The Evolution of Mexico's Cartels

4 MINS READFeb 25, 2013 | 16:59 GMT

Editor’s Note: Transcripts are generated using speech-recognition technology. Therefore, Stratfor cannot guarantee their complete accuracy.

Video Transcript:

When did drug smuggling on the U.S. – Mexico border begin?

Scott Stewart: Well one of the things that we have to understand is that wherever there is a border, there is always going to be smuggling. And really the history of smuggling along the U.S.-Mexican border goes all the way back to the establishment of the border. There's always been a commerce there of weapons, of alcohol going back and forth and then of course illegal drugs. We really saw drugs get going in the early 1900s when the U.S. began to clamp down on marijuana. And so a lot of these Mexican gangs that had smuggled other items started smuggling marijuana across the U.S. border. Then later, in the '50s and '60s and into the '70s, as the U.S. appetite for harder drugs increased, we saw the Mexicans get involved in smuggling things like heroin, pharmaceuticals and even cocaine.

How did the Mexican cartels become what they are now?

Scott: Well when we look at the cartels, initially there was one, very large cartel that is kind of the grandfather of most in the modern cartel groups that we know, and that was called the Guadalajara Cartel — that became powerful really in the 60s and 70s in Mexico. That cartel ran into an issue in the mid-1980s when the cartel kidnapped and tortured and murdered a U.S. DEA agent by the name of Enrique Camarena. This got the U.S. government really energized and focused on the Guadalajara cartel. They went in and basically arrested and broke up the Guadalajara cartel. Now after they broke up the cartel, its leader — a guy by the name of Miguel Angel Felix Gallardo, a guy they called El Padrino, or The Godfather — kind of divided up his turf, his fiefdom, into various sectors.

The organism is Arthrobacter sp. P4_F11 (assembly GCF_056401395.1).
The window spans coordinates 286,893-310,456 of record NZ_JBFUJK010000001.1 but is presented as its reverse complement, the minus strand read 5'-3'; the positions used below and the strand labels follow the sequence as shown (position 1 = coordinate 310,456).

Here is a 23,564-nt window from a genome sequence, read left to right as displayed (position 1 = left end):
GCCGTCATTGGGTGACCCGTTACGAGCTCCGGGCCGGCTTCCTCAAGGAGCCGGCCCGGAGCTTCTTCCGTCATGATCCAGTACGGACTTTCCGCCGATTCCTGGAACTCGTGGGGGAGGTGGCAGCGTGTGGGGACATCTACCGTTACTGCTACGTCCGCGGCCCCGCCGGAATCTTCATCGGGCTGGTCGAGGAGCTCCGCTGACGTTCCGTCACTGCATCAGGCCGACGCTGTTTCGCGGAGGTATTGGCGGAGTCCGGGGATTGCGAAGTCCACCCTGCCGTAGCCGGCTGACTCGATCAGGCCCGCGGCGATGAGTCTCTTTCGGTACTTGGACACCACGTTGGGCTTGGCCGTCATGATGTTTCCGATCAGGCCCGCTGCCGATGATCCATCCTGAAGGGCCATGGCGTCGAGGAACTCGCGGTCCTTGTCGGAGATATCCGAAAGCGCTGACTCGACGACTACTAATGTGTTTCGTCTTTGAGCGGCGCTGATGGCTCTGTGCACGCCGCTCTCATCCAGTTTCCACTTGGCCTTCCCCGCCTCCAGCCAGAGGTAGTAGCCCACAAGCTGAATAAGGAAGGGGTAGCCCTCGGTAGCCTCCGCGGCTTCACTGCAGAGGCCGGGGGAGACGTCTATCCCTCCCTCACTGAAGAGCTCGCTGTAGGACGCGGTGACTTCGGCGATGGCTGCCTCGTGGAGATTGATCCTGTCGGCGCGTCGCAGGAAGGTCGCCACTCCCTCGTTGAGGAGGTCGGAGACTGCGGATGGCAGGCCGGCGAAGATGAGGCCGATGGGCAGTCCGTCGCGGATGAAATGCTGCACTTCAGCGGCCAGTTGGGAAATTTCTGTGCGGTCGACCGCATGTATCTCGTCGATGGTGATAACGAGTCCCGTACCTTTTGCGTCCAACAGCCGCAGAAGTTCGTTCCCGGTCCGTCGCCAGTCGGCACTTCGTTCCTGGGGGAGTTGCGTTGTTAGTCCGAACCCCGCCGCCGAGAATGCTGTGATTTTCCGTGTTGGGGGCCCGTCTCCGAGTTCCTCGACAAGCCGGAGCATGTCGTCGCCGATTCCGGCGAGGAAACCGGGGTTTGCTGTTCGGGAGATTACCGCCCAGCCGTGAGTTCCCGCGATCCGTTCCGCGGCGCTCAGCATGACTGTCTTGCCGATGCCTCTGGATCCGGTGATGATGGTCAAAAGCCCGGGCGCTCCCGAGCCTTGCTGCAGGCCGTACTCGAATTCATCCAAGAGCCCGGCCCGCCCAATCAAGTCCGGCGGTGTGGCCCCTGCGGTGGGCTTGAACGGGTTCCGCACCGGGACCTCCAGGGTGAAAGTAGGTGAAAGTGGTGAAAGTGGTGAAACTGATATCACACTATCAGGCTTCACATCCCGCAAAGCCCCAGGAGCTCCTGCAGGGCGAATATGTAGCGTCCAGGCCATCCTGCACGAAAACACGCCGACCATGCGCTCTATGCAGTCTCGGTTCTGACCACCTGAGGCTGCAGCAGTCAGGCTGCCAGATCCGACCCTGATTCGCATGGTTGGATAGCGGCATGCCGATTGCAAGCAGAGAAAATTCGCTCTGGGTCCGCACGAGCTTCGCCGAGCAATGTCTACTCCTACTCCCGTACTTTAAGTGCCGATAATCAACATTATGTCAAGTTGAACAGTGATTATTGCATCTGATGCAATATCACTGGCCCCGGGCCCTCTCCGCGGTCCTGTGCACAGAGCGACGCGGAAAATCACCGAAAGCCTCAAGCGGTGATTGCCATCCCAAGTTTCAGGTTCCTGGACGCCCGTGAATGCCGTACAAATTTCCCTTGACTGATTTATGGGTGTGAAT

One of the things that has contributed to really the power and wealth of the Mexican cartels has been cocaine trade. What we saw is that in the '70s and '80s, kind of the, you know, the old Miami Vice days, most of the cocaine was flowing through the Caribbean corridor into Florida directly from South America. As U.S. interdiction efforts became better, the flow of cocaine shifted from the Caribbean to a route that went mostly through Mexico and in really through the soft underbelly of the United States, using these old historical Mexican trafficking organizations or smuggling organizations to also move this cocaine.  

Why do we see so much violence in Mexico today?

Scott: Well as the cartels started enjoying this increase of wealth that came from the cocaine trade, they also started and buying or contesting, struggling for these plazas to move cocaine into the United States. We saw these organizations go from really a state where you had the drug dealers themselves acting as the enforcers of the triggermen to hiring outside experts to be triggermen for them. So we saw groups like Arellano Felix organization hire off-duty cops or actually come into the United States and hire some of the street gangs out of San Diego to come down to be muscle-thugs for them. And at that point the head of the Gulf Cartel — Osiel Cardenas Guillen — wanted to find something that he could use to kind of trump these police-based enforcer groups and he decided that special forces soldiers would be better. So he approached basically a group of special forces airmobile soldiers from Mexico who defected from that unit and became Los Zetas. And then with the soldiers came in also military weaponry, you know, the assault rifles, the grenades, the RPGs, the law rockets the bombs.

One of the big problems that we have with the violence in Mexico: the government really can't dictate the pace of the violence because they're not involved in a lot of it. A lot of the violence — perhaps even most of the violence — comes from cartel-on-cartel violence, where they're having these clashes involving multiple gunmen using RPGs, hand grenades, using IEDs against each other. And so the government really can't control the tempo of that violence. That's all dependent on the cartels themselves.

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